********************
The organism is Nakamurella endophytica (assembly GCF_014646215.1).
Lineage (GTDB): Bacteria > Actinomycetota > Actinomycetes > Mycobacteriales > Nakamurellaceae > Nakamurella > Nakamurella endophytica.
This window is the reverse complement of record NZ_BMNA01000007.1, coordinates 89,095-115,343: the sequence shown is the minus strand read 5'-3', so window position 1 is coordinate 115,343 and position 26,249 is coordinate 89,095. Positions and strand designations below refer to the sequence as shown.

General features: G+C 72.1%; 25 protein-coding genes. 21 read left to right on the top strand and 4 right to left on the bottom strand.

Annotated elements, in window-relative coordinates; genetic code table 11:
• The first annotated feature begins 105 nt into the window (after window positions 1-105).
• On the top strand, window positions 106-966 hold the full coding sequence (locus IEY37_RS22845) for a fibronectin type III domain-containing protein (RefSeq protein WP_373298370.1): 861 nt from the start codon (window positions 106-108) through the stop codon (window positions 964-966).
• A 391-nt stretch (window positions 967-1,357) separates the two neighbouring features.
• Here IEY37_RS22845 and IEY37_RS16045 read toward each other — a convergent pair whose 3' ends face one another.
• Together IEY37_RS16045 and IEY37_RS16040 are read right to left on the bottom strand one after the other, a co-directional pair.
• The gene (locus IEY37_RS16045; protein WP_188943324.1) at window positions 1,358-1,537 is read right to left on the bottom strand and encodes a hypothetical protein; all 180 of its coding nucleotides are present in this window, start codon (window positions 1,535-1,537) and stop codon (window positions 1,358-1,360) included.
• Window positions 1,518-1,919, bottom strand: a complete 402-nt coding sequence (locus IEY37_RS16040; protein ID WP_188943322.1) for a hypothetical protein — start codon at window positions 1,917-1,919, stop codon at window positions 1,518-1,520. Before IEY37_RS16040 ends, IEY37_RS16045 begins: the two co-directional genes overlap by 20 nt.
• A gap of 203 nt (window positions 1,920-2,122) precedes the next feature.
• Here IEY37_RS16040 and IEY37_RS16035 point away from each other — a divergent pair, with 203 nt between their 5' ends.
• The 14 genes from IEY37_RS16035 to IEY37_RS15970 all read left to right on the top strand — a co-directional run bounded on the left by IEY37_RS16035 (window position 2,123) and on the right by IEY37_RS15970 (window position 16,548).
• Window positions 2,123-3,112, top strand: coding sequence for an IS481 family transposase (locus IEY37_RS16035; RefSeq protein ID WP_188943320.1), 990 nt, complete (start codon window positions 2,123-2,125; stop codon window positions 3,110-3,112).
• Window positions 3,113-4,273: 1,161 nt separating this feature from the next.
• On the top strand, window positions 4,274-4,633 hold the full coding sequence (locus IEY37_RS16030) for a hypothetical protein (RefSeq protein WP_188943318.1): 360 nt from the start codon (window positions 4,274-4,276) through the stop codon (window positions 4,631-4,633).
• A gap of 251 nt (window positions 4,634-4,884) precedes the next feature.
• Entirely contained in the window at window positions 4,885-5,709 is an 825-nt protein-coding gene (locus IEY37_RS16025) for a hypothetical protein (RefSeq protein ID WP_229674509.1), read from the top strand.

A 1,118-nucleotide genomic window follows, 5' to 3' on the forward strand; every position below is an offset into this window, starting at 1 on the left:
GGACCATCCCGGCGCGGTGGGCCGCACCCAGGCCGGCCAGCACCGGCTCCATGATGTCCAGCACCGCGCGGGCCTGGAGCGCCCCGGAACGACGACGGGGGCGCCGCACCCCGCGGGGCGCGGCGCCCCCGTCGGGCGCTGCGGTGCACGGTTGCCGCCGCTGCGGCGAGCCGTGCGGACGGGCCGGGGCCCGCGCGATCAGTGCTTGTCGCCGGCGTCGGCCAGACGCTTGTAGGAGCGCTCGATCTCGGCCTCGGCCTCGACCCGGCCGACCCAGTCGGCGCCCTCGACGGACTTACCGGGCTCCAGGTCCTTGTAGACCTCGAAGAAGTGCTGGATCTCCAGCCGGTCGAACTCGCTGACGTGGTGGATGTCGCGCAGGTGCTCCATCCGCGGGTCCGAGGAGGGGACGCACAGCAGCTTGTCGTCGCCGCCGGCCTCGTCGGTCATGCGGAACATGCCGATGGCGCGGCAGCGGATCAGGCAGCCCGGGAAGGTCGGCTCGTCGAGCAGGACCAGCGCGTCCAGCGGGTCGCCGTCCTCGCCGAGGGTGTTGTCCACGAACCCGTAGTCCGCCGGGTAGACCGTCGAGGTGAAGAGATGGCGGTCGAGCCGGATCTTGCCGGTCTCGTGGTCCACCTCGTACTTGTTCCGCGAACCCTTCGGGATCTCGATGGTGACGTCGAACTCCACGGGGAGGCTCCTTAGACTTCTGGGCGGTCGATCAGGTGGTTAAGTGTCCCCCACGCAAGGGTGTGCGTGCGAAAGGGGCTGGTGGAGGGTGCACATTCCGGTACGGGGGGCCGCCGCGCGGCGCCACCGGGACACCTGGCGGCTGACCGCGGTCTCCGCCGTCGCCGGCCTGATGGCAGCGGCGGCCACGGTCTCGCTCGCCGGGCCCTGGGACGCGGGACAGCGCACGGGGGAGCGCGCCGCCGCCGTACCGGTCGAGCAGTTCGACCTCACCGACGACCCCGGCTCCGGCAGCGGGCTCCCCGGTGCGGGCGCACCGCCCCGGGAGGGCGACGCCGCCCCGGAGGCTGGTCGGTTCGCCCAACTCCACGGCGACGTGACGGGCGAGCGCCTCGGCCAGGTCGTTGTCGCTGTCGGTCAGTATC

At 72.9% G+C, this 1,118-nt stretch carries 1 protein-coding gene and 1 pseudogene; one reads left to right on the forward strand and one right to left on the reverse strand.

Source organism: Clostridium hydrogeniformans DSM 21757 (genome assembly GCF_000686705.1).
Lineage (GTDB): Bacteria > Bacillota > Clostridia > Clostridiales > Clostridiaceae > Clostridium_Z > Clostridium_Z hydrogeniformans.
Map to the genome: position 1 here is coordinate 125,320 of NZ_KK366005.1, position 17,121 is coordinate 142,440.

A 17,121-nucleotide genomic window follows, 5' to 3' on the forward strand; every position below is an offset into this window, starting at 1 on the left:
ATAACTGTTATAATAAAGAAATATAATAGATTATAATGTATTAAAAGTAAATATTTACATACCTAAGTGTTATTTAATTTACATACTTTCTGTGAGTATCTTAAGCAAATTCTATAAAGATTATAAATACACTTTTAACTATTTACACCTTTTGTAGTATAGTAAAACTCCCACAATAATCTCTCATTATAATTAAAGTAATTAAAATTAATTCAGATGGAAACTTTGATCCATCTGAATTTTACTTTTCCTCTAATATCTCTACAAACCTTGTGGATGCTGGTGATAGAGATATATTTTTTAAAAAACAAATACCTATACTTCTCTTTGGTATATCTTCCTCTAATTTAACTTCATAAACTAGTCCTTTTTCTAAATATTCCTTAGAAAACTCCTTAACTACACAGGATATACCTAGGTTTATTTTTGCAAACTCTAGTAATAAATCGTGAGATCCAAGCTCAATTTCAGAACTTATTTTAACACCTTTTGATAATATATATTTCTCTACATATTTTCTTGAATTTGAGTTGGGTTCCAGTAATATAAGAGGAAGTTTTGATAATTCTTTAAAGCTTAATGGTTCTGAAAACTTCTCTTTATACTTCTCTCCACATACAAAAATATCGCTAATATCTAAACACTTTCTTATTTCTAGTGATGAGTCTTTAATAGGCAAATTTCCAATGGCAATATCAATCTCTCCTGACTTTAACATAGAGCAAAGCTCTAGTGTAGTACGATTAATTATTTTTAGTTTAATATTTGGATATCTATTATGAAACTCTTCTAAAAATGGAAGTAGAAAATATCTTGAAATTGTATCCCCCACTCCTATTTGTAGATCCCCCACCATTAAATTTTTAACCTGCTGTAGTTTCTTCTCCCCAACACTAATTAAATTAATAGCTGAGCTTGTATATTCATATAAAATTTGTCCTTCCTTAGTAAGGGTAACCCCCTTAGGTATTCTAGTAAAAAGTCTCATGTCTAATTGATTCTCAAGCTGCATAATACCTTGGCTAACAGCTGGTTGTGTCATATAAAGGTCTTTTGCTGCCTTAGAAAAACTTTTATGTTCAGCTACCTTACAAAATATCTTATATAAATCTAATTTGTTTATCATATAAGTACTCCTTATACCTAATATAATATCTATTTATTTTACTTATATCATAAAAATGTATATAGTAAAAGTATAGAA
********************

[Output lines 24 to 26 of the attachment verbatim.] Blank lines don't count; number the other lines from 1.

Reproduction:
Source organism: Clostridium hydrogeniformans DSM 21757 (genome assembly GCF_000686705.1).
Lineage (GTDB): Bacteria > Bacillota > Clostridia > Clostridiales > Clostridiaceae > Clostridium_Z > Clostridium_Z hydrogeniformans.
Map to the genome: position 1 here is coordinate 125,320 of NZ_KK366005.1, position 17,121 is coordinate 142,440.